He also denied that abuses such as late salary payments could be going on, as laws protect workers from such violations. Finally, Al Thani mused whether the intense international focus on Qatar was political, due to its hosting of the 2022 World Cup.
In terms of Qatar’s role in the international arena, Al Thani addressed a question about the country “punching above its weight” by saying “you can punch as much as you think you weigh.”
He insisted that Qatar played no favorites in countries that saw revolutions over the past few years, and instead backed whoever the people of those nations supported. For example, in Egypt, Al Thani said he was not fond of the Muslim Brotherhood, and added:
“We did not bring the Islamic Brotherhood to power in Egypt. They’ve been elected by the Egyptian people.”
In terms of Qatar, he said the local population numbers less than 300,000, and is content for now with its monarchy – though this may change in the coming decades, he added.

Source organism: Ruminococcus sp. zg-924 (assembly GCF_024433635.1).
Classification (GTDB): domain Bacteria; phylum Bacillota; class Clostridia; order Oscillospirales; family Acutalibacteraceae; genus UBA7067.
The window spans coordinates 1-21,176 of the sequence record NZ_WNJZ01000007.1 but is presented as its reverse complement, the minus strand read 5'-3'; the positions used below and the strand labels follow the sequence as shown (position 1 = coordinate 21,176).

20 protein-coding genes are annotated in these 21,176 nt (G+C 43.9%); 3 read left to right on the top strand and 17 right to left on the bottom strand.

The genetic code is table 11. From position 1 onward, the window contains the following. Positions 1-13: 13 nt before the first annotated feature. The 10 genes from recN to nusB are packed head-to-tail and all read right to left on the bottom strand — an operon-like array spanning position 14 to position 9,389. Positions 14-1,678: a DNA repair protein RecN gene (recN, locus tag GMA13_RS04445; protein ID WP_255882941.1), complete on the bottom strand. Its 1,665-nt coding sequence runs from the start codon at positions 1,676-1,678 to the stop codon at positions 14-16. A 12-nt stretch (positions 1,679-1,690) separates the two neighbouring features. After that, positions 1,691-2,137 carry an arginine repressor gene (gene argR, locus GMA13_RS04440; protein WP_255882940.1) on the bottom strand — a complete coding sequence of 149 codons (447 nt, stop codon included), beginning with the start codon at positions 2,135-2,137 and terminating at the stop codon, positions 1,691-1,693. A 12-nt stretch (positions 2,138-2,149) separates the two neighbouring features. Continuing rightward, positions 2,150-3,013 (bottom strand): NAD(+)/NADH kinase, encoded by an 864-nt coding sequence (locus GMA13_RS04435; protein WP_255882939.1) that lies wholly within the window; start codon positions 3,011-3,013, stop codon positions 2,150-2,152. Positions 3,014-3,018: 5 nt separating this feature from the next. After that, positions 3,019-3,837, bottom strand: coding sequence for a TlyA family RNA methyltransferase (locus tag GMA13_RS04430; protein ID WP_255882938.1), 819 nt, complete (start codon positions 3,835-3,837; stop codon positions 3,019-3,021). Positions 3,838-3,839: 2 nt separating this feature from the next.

Moving on to the recent Gulf-wide dispute, Al Thani called for the acceptance of healthy disagreement in the region. But he also sought to reassure Rose that Qatar’s priority was maintaining good ties with its neighbors, especially Saudi Arabia. “I always tell them they are the main bone in our body,” he said.
Al Thani also talked about Syria, Palestine and Qatar’s relationship with the US, saying it was not in Doha’s interest to see Washington in trouble.
He added that the majority of Qataris have no problem with the US military base here, the largest such American installation in the region.
Finally, he said Qatar and other resource rich Gulf nations need to plan for a future in which its revenues do not depend so much on oil and gas, especially as countries like the US are moving to become energy independent.